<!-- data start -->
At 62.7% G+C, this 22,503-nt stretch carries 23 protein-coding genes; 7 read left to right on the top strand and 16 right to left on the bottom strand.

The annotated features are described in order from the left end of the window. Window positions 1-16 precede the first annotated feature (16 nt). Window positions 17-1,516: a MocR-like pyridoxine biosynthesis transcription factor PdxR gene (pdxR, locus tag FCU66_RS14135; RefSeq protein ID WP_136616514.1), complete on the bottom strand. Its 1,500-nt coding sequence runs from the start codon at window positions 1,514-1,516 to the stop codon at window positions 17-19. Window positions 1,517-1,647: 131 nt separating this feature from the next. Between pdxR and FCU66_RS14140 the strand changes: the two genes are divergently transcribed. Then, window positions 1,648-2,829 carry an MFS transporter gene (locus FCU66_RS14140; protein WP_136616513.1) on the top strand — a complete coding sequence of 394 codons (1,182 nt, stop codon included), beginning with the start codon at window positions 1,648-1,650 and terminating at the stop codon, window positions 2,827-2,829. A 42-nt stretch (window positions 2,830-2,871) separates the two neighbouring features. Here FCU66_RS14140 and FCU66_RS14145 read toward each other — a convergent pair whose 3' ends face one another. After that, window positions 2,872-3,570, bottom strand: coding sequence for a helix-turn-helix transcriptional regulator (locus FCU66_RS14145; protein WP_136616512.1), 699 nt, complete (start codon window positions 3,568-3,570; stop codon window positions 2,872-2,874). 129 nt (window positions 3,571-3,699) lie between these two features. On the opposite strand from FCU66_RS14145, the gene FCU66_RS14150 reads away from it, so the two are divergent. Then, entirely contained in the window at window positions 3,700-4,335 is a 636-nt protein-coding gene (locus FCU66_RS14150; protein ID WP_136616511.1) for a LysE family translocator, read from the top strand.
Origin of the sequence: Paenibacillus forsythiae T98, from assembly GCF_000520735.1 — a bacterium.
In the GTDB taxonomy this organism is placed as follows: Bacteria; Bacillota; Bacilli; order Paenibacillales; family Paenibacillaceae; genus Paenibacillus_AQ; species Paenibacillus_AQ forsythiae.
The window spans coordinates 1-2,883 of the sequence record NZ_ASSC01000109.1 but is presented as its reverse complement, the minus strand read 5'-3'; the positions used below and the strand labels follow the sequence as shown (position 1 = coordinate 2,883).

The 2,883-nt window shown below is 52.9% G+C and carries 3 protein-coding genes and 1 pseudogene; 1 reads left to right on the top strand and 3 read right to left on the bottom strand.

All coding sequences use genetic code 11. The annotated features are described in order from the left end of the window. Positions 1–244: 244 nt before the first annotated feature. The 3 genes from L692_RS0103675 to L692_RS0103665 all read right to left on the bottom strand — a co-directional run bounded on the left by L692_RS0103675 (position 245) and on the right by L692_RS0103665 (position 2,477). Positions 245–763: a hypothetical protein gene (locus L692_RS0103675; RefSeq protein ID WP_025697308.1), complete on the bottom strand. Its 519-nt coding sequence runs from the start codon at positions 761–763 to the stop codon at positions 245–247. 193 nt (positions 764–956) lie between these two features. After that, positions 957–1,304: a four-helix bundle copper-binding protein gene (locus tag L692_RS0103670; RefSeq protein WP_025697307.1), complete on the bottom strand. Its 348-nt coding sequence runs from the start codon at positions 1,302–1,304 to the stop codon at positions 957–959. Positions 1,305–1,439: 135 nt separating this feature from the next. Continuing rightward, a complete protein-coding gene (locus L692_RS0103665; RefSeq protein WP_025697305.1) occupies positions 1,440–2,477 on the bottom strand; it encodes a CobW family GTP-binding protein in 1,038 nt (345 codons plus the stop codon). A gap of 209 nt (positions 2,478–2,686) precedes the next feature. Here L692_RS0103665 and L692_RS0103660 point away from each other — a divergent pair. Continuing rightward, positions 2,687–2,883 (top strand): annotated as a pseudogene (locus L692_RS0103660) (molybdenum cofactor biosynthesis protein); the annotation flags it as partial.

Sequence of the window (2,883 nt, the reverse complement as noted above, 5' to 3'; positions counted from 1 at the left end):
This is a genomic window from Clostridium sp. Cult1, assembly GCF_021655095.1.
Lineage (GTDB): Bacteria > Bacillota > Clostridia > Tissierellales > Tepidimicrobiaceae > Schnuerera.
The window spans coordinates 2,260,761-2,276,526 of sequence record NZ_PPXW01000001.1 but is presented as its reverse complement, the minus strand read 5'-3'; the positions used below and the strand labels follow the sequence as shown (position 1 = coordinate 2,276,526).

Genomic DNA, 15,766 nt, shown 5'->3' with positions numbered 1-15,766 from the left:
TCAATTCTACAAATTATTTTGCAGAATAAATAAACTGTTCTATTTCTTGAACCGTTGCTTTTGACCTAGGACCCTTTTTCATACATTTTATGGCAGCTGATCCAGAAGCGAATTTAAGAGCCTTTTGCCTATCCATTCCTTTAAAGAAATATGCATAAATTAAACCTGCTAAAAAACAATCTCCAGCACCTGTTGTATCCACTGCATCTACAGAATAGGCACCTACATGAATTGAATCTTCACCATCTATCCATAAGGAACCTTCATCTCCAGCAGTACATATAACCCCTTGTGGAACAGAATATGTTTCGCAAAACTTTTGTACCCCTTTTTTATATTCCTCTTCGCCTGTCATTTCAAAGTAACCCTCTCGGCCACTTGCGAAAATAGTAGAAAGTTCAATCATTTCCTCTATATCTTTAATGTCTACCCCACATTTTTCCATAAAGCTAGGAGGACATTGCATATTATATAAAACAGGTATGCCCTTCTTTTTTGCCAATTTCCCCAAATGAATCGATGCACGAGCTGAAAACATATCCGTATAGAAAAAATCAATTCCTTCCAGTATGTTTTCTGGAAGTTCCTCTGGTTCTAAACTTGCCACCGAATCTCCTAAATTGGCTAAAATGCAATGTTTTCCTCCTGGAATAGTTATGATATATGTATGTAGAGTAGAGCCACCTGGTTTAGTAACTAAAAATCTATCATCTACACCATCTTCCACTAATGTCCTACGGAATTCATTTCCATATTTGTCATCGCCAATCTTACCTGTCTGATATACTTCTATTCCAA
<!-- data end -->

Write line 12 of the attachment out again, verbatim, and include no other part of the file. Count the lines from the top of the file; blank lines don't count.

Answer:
Genomic DNA, 15,766 nt, shown 5'->3' with positions numbered 1-15,766 from the left: